For 3½ years, San Francisco has been embroiled in a lawsuit brought by a wheelchair-bound woman who alleges that The City does not do enough to make its sidewalks, parks, libraries and pools accessible to the disabled.
The class-action lawsuit is set to go to trial next month in a federal court in Oakland. The case does not seek monetary damages, but rather seeks to force The City to spend far more than it currently does on accessibility in its public right-of-ways and public parks. The suit could also cost The City millions in attorney fees, on top of the money already spent defending the case.
The plaintiffs — disabled San Francisco residents Ivana Kirola and Elizabeth Elftman — claim The City is not doing enough to make its sidewalks, curbs and crosswalks traversable by people with disabilities. They also point out that many neighborhood parks and public pools aren’t fully accessible for wheelchairs. Also, they claim that despite the millions of dollars spent on renovating each neighborhood library in the past decade, many still have barriers.
But The City tells a different story. Susan Mizner, director of the Mayor’s Office on Disability, said San Francisco is considered a “model city” in terms of how much it spends on making public space accessible. As it stands, San Franciscans annually spend $9 per capita adding ramps on curbs and improving sidewalks and crosswalks — between $6 million and $7 million a year, total.
“Per capita, we spend more on the public right-of-way than any other city I’ve talked to,” Mizner said.
As for parks, a trial brief by the City Attorney’s Office states that of San Francisco’s 200 or so Recreation and Parks facilities, The City has renovated 89 of them in the past 10 years, “creating a network of accessible RecPark facilities equally distributed throughout San Francisco.”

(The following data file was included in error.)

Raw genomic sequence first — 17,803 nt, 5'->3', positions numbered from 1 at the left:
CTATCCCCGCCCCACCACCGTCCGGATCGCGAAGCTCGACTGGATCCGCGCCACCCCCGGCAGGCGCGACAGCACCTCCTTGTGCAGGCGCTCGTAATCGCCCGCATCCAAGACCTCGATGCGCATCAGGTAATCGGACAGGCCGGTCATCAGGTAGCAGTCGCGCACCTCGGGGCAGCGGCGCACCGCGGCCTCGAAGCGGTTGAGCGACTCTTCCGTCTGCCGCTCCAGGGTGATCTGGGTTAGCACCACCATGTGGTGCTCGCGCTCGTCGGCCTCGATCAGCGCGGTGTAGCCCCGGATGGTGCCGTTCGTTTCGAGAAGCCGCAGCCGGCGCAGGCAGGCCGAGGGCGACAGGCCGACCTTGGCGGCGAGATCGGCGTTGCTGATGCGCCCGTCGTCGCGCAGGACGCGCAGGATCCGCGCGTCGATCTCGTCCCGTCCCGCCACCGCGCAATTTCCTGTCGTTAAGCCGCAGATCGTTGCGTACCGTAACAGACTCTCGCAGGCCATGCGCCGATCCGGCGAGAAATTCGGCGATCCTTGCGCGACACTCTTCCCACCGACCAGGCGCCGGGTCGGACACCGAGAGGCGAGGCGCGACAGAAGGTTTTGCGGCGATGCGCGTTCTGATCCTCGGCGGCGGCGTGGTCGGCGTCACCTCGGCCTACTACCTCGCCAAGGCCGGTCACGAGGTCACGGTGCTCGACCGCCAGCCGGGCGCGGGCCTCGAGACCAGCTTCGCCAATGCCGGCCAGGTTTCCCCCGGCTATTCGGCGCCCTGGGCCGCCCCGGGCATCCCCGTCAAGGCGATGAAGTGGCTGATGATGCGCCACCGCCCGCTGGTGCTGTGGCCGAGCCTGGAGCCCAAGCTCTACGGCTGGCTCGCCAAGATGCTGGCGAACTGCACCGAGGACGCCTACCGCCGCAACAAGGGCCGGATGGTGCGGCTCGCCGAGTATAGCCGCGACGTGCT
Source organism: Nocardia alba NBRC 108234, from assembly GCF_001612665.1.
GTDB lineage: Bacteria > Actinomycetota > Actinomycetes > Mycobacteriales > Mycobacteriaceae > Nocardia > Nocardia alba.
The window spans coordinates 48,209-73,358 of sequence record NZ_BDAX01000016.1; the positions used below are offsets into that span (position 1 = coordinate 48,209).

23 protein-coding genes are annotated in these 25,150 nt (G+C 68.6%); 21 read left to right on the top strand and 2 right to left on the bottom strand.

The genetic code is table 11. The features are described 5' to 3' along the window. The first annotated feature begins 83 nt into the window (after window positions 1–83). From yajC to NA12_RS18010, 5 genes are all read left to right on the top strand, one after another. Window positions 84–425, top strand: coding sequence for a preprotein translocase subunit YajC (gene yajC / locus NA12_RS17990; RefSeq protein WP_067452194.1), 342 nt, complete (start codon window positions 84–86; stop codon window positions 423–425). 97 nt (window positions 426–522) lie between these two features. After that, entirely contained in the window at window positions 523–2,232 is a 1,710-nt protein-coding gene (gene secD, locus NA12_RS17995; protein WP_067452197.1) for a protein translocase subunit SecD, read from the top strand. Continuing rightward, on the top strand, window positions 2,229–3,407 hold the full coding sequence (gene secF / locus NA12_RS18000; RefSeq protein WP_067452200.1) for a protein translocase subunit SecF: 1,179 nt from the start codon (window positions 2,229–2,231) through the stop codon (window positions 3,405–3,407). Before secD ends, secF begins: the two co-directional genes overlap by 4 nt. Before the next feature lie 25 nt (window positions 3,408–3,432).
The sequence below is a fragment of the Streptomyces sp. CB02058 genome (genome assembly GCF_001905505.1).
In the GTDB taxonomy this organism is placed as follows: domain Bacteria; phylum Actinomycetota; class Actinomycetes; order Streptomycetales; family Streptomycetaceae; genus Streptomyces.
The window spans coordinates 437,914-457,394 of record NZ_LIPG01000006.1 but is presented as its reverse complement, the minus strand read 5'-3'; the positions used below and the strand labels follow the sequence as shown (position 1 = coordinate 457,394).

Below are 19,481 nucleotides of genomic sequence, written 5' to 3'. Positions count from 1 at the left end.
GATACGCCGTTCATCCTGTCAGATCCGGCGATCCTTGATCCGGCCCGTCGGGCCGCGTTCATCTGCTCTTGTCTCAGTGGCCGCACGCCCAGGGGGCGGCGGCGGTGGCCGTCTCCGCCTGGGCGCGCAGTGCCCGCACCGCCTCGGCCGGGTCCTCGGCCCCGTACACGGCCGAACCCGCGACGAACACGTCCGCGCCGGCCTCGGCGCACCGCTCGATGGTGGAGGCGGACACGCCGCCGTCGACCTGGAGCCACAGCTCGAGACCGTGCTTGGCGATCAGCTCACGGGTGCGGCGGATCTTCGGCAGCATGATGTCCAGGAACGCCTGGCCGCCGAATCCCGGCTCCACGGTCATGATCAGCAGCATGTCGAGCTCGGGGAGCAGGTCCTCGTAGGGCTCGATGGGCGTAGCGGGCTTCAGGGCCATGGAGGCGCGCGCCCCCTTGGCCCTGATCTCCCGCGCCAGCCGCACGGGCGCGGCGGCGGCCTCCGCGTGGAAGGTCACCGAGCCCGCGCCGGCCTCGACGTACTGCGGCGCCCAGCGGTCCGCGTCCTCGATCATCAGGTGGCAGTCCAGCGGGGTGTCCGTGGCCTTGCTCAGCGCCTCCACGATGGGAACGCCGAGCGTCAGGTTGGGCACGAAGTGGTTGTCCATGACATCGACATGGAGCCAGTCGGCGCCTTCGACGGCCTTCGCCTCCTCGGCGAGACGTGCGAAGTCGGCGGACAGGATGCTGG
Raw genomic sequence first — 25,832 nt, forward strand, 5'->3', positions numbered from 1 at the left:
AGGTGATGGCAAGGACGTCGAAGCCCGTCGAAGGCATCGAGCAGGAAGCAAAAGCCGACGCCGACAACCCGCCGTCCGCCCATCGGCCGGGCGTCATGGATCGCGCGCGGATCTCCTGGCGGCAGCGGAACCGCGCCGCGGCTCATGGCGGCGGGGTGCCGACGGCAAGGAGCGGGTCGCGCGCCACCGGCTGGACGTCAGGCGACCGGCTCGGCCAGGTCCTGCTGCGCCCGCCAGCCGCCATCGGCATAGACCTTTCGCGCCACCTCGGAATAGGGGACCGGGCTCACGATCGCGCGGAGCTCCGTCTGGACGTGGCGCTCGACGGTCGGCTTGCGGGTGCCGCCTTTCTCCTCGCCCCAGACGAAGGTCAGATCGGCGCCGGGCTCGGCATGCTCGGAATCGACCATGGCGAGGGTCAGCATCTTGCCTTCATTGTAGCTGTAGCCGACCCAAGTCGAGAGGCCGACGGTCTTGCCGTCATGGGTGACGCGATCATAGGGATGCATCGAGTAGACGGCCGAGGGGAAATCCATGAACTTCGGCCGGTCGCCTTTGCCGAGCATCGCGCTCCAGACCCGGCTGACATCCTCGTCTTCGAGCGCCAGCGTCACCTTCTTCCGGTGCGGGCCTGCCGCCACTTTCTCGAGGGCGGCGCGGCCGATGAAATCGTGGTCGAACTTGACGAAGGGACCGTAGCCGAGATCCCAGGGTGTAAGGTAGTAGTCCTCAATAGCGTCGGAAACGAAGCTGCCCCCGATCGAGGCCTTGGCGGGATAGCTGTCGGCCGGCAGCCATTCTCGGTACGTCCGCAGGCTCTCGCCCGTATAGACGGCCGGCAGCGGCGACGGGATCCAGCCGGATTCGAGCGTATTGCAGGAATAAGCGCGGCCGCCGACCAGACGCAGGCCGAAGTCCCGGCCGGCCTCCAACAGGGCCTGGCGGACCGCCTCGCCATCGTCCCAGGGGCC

The federal Americans with Disabilities Act does not require every single park to be accessible, but simply provide “meaningful access” to them, which “by any measure,” San Francisco currently does, the brief states.
But the plaintiffs’ attorney, Mark Johnson, pointed out that neighborhood parks are unique, and should be accessible to everyone in a neighborhood.
“If a parent with a disabled child or a disabled parent with a child wants to go to a park because the child’s friends play there, they can’t do that if the park’s not accessible,” he said.
Deputy City Attorney Jim Emery said that despite having limited resources, San Francisco has made it a priority to go above and beyond ADA requirements.
“Look at what we’re doing today — we’re doing more than any other city or county in the country,” he said.
But Johnson said the thousands of cracked sidewalks and curbs without ramps in The City prove otherwise.
“They’ve had decades to do this,” he said. “This case is about the standards to which a public entity should be held to provide services and facilities to its constituency on an equal basis.”
Tuesday, March 8, 2011
The San Francisco Examiner:
Posted by BA Haller at 9:58 PM